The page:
Good Things to Eat As Suggested By Rufus


ROASTED CANVAS-BACK DUCK—Procure a fine canvas-back duck, pick, singe, draw thoroughly and wipe; throw inside a light pinch of salt, run in the head from the end of the head to the back, press and place in a roasting pan. Sprinkle with salt, put in a brisk oven, and cook for eighteen minutes. Arrange on a very hot dish, untruss, throw in two tablespoons of white broth. Garnish with slices of fried hominy and currant jelly. Redhead and mallard ducks are prepared the same way.

BROILED WILD DUCK—Pick, singe and draw well a pair of wild ducks, split them down the back without detaching, place them skin downwards on a dish, season with salt and pepper and pour over two tablespoons of oil. Boil the birds well in this marinade, place them on a broiler on a brisk fire, broil for seven minutes on each side. Place them on a hot dish and cover with maitre d'hotel butter, garnish with watercress, and serve.

ROAST DUCK WITH ORANGE SAUCE—Scrape a tablespoonful each of fat, bacon, and raw onion and fry them together for five minutes. Add the juice of an orange and a wine-glassful of port wine, the drippings from the duck and seasoning of salt and pepper. Keep hot without boiling and serve with roast duck.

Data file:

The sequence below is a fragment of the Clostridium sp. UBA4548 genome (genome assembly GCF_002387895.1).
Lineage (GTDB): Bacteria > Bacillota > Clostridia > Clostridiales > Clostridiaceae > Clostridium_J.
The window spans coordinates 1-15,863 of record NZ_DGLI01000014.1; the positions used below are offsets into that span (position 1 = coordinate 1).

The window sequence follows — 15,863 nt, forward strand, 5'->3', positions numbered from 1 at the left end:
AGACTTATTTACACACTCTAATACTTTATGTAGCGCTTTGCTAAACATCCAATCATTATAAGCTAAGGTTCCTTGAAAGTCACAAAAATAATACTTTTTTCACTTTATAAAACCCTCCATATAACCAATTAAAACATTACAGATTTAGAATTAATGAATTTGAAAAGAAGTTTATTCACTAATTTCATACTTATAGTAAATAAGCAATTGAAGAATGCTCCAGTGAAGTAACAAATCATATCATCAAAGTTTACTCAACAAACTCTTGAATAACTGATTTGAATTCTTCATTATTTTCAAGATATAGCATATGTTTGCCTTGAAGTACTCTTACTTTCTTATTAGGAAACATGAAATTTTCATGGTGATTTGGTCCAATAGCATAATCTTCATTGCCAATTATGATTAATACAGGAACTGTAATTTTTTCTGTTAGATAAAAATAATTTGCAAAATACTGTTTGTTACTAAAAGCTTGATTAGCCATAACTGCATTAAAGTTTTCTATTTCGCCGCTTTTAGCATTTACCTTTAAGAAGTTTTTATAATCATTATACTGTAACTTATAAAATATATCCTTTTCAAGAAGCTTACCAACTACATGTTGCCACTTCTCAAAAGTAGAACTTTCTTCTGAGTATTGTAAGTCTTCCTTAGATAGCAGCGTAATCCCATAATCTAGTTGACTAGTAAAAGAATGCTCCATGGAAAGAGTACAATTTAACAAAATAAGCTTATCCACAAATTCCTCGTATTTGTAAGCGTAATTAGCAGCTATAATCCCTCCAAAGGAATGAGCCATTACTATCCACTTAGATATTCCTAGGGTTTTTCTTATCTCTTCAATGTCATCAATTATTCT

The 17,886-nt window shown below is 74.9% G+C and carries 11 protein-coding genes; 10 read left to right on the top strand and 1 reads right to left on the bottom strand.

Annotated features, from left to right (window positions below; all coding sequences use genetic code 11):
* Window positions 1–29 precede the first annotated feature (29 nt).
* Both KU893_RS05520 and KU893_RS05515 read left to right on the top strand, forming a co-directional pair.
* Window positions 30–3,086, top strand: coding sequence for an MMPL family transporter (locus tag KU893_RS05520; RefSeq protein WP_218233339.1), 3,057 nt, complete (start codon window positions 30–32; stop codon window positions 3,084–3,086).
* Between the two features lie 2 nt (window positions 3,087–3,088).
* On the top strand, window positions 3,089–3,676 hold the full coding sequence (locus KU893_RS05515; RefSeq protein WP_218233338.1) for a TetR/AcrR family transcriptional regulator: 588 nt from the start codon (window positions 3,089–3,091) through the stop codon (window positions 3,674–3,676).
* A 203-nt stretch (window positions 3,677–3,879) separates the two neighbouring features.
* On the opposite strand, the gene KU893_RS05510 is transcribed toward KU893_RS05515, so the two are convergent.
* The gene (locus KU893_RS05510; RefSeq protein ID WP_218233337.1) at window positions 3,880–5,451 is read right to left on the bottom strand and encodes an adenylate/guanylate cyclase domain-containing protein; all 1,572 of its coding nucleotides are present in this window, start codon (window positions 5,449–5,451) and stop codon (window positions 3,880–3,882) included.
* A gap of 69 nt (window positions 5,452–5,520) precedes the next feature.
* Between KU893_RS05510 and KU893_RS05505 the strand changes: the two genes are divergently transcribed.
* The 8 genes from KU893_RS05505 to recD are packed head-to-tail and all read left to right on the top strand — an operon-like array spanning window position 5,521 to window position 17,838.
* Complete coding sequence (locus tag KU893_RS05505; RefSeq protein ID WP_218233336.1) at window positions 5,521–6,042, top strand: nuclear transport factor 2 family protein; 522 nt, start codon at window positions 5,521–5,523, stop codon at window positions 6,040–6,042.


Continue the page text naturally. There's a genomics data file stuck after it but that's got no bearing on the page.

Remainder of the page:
CHICKEN GRAVY—Put into a stockpot the bones and trimmings of a fowl or chicken with a small quantity of stock and boil them. Add flour and butter to thicken it, and then place the pot on the side of the stove and let simmer. Stir well and after the gravy has simmered for some minutes skim and strain it, and it will be ready to serve.

GRAVY FOR WILD FOWL—Put into a small saucepan a blade of mace, piece of lemon peel, two tablespoonfuls each of mushroom catsup, walnut catsup and strained lemon juice; two shallots cut in slices, two wineglasses of port wine. Put the pan over the fire and boil the contents; then strain, add it to the gravy that has come from the wild fowl while roasting. If there is a large quantity of gravy less wine and catsup will be necessary.

SALMI OF GAME—Cut cold roast partridges, grouse or quail into joints and lay aside while preparing the gravy. This is made of the bones, dressing, skin, and general odds and ends after the neatest pieces of the birds have been selected. Put this (the scraps) into a saucepan, with one small onion minced, and a bunch of sweet herbs, pour in a pint of water and whatever gravy may be left, and stew, closely covered, for nearly an hour. A few bits of pork should be added if there is no gravy. Skim and strain, return to the fire, and add the juice of a half lemon, with a pinch of nutmeg, thicken with browned flour if the stuffing has not thickened it sufficiently, boil up and pour over the reserved meat, which should be put into another saucepan. Warm until smoking hot, but do not let it boil. Arrange the pieces of bird in heap upon a dish and pour the gravy over them.

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